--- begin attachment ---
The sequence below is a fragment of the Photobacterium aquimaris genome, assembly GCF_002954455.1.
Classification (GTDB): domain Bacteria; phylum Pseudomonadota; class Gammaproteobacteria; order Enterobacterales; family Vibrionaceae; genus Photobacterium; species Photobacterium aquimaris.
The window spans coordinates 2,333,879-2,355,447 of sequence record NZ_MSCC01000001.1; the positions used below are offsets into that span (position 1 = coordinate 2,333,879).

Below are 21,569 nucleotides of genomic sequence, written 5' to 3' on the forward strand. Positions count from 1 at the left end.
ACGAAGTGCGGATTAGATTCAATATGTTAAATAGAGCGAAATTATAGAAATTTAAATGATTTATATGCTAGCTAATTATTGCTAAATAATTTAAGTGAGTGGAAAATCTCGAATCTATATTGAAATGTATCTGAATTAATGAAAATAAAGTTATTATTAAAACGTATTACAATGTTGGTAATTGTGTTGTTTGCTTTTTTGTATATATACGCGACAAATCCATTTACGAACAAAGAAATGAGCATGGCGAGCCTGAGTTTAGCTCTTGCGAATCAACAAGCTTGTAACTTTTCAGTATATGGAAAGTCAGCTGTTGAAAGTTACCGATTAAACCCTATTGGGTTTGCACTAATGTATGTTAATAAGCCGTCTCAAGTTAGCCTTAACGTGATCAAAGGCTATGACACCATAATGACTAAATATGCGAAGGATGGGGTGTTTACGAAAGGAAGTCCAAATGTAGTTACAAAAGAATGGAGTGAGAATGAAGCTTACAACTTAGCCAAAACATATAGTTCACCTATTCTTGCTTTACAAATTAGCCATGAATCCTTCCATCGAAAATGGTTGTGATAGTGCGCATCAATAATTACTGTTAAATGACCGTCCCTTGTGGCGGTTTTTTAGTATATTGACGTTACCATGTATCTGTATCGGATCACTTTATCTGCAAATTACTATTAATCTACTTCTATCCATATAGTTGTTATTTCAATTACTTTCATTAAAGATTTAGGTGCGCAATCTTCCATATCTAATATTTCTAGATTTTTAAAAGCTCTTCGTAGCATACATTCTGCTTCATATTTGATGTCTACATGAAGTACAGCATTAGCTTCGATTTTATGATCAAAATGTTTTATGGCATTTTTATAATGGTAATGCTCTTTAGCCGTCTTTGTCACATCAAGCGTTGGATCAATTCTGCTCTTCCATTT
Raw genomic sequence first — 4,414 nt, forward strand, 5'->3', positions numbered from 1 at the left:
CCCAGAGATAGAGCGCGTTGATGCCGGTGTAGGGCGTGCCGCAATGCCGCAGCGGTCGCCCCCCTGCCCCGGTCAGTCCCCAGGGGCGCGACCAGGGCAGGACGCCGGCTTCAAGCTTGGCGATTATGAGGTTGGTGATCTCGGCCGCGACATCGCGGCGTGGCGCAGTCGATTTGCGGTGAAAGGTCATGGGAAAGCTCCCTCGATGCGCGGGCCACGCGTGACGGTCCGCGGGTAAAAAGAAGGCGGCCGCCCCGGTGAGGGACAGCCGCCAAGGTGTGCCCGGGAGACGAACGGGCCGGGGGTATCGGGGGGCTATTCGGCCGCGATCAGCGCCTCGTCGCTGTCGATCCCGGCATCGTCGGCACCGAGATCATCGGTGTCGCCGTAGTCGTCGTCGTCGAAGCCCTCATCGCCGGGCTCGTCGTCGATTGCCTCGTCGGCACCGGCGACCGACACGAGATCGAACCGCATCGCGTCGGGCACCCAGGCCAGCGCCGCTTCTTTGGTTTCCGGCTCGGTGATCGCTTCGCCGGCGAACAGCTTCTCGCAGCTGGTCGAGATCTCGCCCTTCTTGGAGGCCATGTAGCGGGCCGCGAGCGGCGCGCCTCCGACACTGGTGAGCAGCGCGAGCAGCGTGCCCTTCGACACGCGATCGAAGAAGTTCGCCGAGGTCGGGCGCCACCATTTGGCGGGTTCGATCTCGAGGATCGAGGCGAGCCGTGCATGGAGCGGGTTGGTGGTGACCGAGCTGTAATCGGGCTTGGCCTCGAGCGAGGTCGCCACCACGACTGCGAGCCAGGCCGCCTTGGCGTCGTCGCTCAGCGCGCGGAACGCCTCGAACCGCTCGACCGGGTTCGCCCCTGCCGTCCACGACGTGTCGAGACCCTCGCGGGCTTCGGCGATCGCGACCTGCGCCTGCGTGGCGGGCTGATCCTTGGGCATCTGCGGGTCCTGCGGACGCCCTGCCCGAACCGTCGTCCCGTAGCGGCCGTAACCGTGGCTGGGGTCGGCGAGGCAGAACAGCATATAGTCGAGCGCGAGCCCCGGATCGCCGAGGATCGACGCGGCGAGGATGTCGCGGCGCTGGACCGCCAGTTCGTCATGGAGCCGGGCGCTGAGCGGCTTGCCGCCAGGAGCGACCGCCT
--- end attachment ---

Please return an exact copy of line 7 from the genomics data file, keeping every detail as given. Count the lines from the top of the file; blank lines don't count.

CCCAGAGATAGAGCGCGTTGATGCCGGTGTAGGGCGTGCCGCAATGCCGCAGCGGTCGCCCCCCTGCCCCGGTCAGTCCCCAGGGGCGCGACCAGGGCAGGACGCCGGCTTCAAGCTTGGCGATTATGAGGTTGGTGATCTCGGCCGCGACATCGCGGCGTGGCGCAGTCGATTTGCGGTGAAAGGTCATGGGAAAGCTCCCTCGATGCGCGGGCCACGCGTGACGGTCCGCGGGTAAAAAGAAGGCGGCCGCCCCGGTGAGGGACAGCCGCCAAGGTGTGCCCGGGAGACGAACGGGCCGGGGGTATCGGGGGGCTATTCGGCCGCGATCAGCGCCTCGTCGCTGTCGATCCCGGCATCGTCGGCACCGAGATCATCGGTGTCGCCGTAGTCGTCGTCGTCGAAGCCCTCATCGCCGGGCTCGTCGTCGATTGCCTCGTCGGCACCGGCGACCGACACGAGATCGAACCGCATCGCGTCGGGCACCCAGGCCAGCGCCGCTTCTTTGGTTTCCGGCTCGGTGATCGCTTCGCCGGCGAACAGCTTCTCGCAGCTGGTCGAGATCTCGCCCTTCTTGGAGGCCATGTAGCGGGCCGCGAGCGGCGCGCCTCCGACACTGGTGAGCAGCGCGAGCAGCGTGCCCTTCGACACGCGATCGAAGAAGTTCGCCGAGGTCGGGCGCCACCATTTGGCGGGTTCGATCTCGAGGATCGAGGCGAGCCGTGCATGGAGCGGGTTGGTGGTGACCGAGCTGTAATCGGGCTTGGCCTCGAGCGAGGTCGCCACCACGACTGCGAGCCAGGCCGCCTTGGCGTCGTCGCTCAGCGCGCGGAACGCCTCGAACCGCTCGACCGGGTTCGCCCCTGCCGTCCACGACGTGTCGAGACCCTCGCGGGCTTCGGCGATCGCGACCTGCGCCTGCGTGGCGGGCTGATCCTTGGGCATCTGCGGGTCCTGCGGACGCCCTGCCCGAACCGTCGTCCCGTAGCGGCCGTAACCGTGGCTGGGGTCGGCGAGGCAGAACAGCATATAGTCGAGCGCGAGCCCCGGATCGCCGAGGATCGACGCGGCGAGGATGTCGCGGCGCTGGACCGCCAGTTCGTCATGGAGCCGGGCGCTGAGCGGCTTGCCGCCAGGAGCGACCGCCT